SILVER SPRING, MD - The Association of Black Women Historians released a statement today urging fans of both the best-selling novel and the new movie The Help to reconsider the popular tale of African American maids in 1960s Jackson, Miss., who risk sharing their experiences with a young white journalist.
The open statement to "fans of The Help" says the book and the movie "distorts, ignores, and trivializes the experiences of black domestic workers. We are specifically concerned about the representations of black life and the lack of attention given to sexual harassment and civil rights activism."
The group goes on to state, "During the 1960s, the era covered in The Help, legal segregation and economic inequalities limited black women's employment opportunities. Up to 90 per cent of working black women in the South labored as domestic servants in white homes. The Help’s representation of these women is a disappointing resurrection of Mammy—a mythical stereotype of black women who were compelled, either by slavery or segregation, to serve white families. Portrayed as asexual, loyal, and contented caretakers of whites, the caricature of Mammy allowed mainstream America to ignore the systemic racism that bound black women to back-breaking, low paying jobs where employers routinely exploited them. The popularity of this most recent iteration is troubling because it reveals a contemporary nostalgia for the days when a black woman could only hope to clean the White House rather than reside in it."
The group of scholars also took issue with author Kathryn Stockett’s use of “black” dialect, her nearly uniform portrayal of black men as cruel or absent, and the lack of attention paid to the sexual harassment that many black women endured in their white employers’ homes, according to an Entertainment Weekly article.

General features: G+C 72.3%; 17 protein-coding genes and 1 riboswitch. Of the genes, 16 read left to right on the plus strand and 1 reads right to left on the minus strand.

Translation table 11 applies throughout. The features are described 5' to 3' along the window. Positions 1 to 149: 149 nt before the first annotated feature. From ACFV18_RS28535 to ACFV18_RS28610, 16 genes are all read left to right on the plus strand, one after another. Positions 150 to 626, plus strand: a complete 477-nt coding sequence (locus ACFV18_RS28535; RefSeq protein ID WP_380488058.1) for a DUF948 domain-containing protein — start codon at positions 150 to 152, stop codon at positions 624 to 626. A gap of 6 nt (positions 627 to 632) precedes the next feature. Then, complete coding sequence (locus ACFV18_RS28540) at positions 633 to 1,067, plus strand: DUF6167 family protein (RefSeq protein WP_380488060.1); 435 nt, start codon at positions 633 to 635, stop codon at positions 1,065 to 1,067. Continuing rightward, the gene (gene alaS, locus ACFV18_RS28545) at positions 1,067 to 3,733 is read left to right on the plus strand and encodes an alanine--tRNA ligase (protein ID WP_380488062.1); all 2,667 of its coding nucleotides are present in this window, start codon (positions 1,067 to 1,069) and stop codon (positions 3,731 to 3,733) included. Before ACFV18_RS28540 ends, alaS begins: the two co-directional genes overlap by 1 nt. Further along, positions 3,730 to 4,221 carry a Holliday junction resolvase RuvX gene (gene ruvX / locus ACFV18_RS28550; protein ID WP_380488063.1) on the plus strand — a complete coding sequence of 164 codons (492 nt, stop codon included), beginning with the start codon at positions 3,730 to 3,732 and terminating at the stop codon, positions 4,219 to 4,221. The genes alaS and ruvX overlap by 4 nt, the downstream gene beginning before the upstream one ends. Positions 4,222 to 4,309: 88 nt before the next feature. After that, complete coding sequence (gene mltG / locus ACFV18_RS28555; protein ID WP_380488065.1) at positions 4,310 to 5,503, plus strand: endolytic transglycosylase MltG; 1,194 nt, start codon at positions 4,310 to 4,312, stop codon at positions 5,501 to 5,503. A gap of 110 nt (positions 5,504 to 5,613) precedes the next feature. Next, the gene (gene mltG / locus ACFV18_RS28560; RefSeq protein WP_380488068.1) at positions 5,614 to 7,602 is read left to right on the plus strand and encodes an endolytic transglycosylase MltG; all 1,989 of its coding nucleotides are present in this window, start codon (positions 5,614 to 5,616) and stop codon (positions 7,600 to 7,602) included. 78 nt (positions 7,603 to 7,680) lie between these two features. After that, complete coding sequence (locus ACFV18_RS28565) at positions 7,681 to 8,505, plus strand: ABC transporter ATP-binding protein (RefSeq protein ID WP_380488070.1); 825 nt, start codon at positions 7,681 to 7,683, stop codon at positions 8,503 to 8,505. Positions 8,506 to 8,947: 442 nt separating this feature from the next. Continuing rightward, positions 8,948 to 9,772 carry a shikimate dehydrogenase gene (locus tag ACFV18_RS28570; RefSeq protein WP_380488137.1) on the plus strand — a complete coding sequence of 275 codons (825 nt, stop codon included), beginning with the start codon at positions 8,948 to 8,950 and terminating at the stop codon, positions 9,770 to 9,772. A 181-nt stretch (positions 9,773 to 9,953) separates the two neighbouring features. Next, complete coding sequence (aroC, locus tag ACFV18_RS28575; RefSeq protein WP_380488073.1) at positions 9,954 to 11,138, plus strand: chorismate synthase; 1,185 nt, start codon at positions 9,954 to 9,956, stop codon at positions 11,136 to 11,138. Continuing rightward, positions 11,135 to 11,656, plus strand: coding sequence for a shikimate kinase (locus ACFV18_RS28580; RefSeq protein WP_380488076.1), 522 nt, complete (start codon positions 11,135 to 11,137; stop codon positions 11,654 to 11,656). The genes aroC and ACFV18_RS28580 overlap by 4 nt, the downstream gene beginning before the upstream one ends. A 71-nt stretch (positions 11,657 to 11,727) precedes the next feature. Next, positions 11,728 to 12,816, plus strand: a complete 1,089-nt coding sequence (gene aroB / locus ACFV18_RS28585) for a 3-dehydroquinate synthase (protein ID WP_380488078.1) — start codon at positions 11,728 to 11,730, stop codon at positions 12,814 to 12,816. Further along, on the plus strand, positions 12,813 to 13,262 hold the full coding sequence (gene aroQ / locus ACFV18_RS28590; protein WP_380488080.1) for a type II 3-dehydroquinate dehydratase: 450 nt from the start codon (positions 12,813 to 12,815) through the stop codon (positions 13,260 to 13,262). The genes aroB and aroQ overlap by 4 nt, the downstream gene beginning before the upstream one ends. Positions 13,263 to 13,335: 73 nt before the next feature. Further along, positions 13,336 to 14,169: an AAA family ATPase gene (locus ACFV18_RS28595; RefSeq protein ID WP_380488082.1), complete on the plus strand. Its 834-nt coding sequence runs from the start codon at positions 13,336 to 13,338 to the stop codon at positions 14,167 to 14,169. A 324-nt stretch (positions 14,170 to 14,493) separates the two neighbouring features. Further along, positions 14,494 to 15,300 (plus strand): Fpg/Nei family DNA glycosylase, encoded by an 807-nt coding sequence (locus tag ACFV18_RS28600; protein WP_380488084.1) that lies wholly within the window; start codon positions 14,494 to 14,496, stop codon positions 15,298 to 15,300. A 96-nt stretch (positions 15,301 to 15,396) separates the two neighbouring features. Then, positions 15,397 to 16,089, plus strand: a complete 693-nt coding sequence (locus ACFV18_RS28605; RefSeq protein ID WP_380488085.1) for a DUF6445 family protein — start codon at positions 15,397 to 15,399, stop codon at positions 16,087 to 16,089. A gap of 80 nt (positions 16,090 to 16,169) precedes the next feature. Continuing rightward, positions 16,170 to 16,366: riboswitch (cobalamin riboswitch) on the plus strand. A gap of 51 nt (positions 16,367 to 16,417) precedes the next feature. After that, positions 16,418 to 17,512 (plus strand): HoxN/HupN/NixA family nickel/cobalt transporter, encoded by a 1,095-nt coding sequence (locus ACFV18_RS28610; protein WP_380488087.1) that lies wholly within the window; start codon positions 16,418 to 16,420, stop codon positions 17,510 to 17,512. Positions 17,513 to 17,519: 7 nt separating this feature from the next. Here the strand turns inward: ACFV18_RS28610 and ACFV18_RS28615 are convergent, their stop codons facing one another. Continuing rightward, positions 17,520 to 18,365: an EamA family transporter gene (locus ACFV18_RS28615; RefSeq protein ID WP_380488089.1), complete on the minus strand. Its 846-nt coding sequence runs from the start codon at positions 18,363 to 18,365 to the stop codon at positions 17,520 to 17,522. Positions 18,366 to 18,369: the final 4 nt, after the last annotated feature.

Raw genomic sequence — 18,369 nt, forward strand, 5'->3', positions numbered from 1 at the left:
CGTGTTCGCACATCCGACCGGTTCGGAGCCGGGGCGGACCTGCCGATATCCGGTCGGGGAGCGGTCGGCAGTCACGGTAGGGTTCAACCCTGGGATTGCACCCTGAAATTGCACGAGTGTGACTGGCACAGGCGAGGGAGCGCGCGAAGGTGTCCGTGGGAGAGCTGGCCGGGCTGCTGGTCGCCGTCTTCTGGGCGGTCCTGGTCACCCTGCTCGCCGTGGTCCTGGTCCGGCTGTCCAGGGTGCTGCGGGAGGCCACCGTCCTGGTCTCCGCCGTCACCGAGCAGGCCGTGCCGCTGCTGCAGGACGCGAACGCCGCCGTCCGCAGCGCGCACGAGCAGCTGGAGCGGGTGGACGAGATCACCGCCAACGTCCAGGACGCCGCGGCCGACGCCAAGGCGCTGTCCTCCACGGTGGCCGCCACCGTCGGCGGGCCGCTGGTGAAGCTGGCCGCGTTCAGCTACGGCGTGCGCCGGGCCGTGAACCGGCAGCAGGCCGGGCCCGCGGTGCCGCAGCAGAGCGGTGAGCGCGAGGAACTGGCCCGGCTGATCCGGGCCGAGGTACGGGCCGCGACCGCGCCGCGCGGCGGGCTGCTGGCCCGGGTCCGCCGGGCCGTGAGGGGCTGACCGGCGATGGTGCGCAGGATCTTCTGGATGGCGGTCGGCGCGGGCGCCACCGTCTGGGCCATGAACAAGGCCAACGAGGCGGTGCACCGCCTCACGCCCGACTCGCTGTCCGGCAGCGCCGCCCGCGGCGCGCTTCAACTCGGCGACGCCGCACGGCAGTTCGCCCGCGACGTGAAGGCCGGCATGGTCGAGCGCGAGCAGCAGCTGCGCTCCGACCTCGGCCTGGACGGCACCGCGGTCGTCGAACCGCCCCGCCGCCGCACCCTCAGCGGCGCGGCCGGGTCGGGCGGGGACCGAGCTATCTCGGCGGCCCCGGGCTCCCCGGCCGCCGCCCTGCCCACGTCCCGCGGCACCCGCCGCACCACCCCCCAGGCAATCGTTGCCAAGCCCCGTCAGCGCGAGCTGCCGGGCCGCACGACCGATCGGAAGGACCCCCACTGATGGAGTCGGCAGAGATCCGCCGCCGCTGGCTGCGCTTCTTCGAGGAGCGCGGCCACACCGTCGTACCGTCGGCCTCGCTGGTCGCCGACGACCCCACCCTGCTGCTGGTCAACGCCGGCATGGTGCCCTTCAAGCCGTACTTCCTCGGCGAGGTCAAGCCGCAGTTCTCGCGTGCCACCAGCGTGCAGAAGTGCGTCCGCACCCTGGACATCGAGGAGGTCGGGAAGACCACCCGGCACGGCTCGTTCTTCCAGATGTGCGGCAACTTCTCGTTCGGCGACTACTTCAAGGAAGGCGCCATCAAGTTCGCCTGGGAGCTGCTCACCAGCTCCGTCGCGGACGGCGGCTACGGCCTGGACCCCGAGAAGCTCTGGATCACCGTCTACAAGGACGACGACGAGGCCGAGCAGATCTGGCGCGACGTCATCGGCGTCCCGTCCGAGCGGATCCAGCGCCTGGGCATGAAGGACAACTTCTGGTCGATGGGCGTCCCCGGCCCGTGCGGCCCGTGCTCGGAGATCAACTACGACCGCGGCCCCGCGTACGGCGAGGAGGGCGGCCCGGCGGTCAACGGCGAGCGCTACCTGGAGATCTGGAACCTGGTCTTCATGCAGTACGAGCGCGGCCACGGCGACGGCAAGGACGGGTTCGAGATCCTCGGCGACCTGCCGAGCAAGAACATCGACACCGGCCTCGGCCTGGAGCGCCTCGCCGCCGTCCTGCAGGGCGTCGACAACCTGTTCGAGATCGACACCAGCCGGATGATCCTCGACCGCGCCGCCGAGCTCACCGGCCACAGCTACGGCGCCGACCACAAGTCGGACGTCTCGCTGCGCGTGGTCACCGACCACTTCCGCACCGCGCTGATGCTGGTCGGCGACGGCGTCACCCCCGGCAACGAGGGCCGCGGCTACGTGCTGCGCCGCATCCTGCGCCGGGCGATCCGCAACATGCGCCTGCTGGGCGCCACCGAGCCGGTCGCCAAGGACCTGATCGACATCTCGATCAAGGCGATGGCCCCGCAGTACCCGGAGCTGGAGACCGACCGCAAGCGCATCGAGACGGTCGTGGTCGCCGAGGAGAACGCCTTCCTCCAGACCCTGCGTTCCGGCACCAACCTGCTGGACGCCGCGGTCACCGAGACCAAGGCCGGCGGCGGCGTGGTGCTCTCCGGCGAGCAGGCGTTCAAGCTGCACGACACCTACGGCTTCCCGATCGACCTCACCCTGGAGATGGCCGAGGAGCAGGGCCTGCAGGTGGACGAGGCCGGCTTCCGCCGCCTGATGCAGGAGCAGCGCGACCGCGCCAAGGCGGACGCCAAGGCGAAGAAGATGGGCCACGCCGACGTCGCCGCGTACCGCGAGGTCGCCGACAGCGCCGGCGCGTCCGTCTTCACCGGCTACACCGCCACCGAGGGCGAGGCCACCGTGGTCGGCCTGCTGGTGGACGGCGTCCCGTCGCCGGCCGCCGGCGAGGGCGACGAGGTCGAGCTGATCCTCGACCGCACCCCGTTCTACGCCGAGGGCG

The statement concluded by saying, "Similarly, the film is woefully silent on the rich and vibrant history of black Civil Rights activists in Mississippi. Granted, the assassination of Medgar Evers, the first Mississippi based field secretary of the NAACP, gets some attention. However, Evers’ assassination sends Jackson’s black community frantically scurrying into the streets in utter chaos and disorganized confusion—a far cry from the courage demonstrated by the black men and women who continued his fight. Portraying the most dangerous racists in 1960s Mississippi as a group of attractive, well dressed, society women, while ignoring the reign of terror perpetuated by the Ku Klux Klan and the White Citizens Council, limits racial injustice to individual acts of meanness.
The scholars praised the performances of the black actresses in the film, pointing out, "This statement is in no way a criticism of their talent. It is, however, an attempt to provide context for this popular rendition of black life in the Jim Crow South. In the end, The Help is not a story about the millions of hardworking and dignified black women who labored in white homes to support their families and communities. Rather, it is the coming-of-age story of a white protagonist, who uses myths about the lives of black women to make sense of her own. The Association of Black Women Historians finds it unacceptable for either this book or this film to strip black women’s lives of historical accuracy for the sake of entertainment."